There are more than 95,000 children aged birth to 4 in Hillsborough County. The majority of these children spend time in some sort of care outside their home on a daily basis. Choosing that care situation is one of the most important decisions parents will make in their young child’s life. It can also be one of the most emotional and stressful for both the child and parents.
Moving your child to a childcare center or family childcare home presents a set of potential adjustment challenges. Not only is your child going to be with a new care giver, but he or she is in an entirely new environment. There are some things parents can do to minimize the anxiety and tears of the first day in child care:
1. Visit the childcare facility with your child. The Coalition customarily encourages parents to visit potential care facilities, which is great. But once a parent has decided on a facility, they should take their child there to visit show them the toys and introduce them a few times to their teacher. Do at least a couple of these “trial runs.”
2. Talk about school at home before the transition, no matter what the age of your child. Read books about children who are starting preschool. Some of our favorites are: “The Kissing Hand” by Audrey Penn, “I Love You All Day Long” by Francesca Rusackas, “Llama Llama Misses Mama” by Anna Dewdney. Talk about how much fun school is and the wonderful things that will happen at school, and even play “pretend school.”
3. Discuss your child care’s routines for transitioning children with the child’s new teachers and director. Child care centers may have very different philosophies about how to handle the first weeks. Some may prefer that parents spend the first days with their child, others may ask that parents give a quick kiss and leave immediately, letting the teachers handle settling in for the day. Be sure that your philosophies align with the child care facility that you have chosen for your child and family.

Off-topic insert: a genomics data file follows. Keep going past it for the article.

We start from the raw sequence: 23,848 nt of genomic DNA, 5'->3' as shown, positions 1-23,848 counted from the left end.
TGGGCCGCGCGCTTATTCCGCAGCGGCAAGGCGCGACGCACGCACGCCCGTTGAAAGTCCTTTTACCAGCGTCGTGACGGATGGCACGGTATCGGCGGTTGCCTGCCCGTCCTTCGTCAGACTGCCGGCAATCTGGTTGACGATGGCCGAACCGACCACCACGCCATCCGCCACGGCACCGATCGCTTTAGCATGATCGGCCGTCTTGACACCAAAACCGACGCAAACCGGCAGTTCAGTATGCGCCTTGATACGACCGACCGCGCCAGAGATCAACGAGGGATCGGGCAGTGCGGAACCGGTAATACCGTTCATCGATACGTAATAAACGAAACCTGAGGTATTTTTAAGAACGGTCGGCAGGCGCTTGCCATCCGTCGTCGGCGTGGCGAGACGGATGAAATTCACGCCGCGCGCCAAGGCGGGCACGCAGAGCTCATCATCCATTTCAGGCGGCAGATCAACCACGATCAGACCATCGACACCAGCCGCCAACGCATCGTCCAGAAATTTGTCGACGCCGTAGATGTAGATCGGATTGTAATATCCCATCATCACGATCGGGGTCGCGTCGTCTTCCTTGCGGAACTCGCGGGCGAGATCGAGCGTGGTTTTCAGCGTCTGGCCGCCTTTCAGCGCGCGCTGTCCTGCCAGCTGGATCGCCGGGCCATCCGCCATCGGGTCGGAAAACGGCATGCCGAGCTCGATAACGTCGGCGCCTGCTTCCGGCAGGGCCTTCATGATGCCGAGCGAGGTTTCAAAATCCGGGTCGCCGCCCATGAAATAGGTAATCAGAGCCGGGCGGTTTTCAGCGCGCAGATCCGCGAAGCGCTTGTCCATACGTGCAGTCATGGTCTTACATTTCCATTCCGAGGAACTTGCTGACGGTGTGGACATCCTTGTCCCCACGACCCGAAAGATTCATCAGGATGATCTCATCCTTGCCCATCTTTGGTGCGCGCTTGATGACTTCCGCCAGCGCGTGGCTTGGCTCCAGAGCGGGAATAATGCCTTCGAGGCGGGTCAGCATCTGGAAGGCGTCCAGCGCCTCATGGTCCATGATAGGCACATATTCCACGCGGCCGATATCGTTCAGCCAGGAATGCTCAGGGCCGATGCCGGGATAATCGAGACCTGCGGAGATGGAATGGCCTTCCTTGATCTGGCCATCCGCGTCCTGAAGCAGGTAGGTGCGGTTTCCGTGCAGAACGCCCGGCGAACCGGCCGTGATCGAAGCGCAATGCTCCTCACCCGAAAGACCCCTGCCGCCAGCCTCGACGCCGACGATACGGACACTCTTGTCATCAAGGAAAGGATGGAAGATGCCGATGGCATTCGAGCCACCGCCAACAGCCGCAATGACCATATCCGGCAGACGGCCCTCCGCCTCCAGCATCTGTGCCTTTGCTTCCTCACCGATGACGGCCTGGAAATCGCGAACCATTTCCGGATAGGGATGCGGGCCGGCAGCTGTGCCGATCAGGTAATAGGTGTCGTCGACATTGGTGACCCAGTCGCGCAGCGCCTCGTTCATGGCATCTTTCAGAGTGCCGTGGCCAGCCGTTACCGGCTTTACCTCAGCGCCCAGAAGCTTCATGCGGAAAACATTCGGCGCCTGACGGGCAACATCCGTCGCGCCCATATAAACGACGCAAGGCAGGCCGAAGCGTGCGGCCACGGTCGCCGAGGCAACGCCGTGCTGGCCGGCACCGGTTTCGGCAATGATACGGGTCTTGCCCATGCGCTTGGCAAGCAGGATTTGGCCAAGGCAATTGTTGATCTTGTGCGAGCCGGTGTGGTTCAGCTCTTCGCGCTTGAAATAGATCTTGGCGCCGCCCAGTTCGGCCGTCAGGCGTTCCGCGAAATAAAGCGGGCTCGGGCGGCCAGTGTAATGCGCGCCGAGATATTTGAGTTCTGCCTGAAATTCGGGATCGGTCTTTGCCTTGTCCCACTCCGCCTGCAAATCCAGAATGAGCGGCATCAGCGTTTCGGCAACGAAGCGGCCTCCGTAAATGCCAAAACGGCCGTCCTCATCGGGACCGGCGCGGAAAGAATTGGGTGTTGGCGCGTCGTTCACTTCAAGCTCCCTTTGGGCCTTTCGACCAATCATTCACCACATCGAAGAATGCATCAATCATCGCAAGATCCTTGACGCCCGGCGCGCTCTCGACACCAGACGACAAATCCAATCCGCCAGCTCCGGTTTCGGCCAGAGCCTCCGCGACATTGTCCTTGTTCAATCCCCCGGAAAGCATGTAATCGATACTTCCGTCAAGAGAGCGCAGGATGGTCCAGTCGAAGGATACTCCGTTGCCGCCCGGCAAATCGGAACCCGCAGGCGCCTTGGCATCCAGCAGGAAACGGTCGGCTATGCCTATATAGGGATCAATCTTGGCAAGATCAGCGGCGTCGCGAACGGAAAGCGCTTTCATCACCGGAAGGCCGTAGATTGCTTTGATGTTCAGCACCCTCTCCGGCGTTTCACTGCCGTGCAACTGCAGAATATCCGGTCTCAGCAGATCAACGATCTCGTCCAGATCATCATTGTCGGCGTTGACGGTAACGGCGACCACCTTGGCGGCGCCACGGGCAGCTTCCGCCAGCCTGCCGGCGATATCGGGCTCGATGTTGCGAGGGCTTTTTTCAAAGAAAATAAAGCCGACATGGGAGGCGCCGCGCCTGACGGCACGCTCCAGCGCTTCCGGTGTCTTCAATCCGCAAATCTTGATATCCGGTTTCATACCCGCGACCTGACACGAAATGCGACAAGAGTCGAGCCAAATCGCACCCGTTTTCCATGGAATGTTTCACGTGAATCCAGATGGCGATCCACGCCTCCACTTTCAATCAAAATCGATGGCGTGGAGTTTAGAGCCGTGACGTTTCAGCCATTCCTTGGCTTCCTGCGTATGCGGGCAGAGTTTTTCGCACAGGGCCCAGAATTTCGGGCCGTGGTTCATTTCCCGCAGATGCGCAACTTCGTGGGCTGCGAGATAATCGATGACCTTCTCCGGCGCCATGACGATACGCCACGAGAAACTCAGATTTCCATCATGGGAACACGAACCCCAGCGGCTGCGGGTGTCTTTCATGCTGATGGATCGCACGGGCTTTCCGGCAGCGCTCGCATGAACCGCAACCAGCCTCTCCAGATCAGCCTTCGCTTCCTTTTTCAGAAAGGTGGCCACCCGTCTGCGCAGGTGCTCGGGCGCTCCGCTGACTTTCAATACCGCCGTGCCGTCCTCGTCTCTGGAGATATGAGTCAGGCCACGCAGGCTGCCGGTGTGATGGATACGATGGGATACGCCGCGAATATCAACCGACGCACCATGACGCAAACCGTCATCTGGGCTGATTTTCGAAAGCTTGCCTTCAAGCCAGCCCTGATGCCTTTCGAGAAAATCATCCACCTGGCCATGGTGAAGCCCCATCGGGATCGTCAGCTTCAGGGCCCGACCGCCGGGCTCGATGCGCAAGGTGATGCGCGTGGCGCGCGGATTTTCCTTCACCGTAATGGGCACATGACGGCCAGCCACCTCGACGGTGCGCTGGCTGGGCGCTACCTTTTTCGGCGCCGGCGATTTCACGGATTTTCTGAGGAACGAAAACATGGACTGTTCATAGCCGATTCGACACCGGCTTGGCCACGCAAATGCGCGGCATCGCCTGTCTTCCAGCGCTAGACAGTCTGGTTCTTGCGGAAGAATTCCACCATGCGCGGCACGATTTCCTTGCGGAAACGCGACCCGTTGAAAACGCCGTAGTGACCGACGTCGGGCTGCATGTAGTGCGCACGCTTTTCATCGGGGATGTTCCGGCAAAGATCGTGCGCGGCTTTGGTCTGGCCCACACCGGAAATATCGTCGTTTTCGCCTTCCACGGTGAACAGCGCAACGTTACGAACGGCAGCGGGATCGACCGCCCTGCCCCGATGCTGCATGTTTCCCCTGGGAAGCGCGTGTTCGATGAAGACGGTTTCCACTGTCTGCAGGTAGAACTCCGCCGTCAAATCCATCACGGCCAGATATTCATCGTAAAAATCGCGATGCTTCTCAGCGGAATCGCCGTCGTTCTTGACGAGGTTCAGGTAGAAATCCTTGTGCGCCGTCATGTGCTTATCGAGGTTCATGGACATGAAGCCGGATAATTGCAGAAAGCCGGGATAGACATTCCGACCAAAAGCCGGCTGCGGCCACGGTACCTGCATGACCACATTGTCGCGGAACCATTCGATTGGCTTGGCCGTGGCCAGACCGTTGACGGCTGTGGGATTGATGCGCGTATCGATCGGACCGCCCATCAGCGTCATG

4. Give your child experiences with caretakers outside the family and outside your home long before thinking about childcare. For instance, if your child has loved being with babysitters or their grandparents, but only at home, you may have some issues. Your child’s enthusiasm for new people may not necessarily transfer to a childcare setting, and they may be overwhelmed by a totally new environment.
5. Expect some changes in your child. While they are getting used to their new routine and schedule, your child may be clingy, sad or out of sorts. Research shows that this is normal for many children because kids’ stress hormones actually elevate during this transition period, although it leaves no lasting damage.
6. Confront your own feelings about your child’s starting childcare. It’s normal for parents to feel guilty and anxious, but it’s important not to communicate this to your child. Talk about how you’re feeling with your partner, spouse or a friend, and expect that you’ll even have an emotional reaction when your child starts to like child care and forms attachments to their caregivers.
Be very patient with yourself and your child and start the process as early as possible before you need to start work or other commitments. Depending on the child, the transition process may take a couple of months before a child feels comfortable in a childcare setting.
The Early Learning Coalition of Hillsborough County (ELCHC) is a non-profit organization that serves approximately 20,000 families each month regarding a range of early childhood issues and services. Families seeking information and resources about early childhood programs, services and events in Hillsborough County should call (813) 906-5041 or go to www.elchc.org.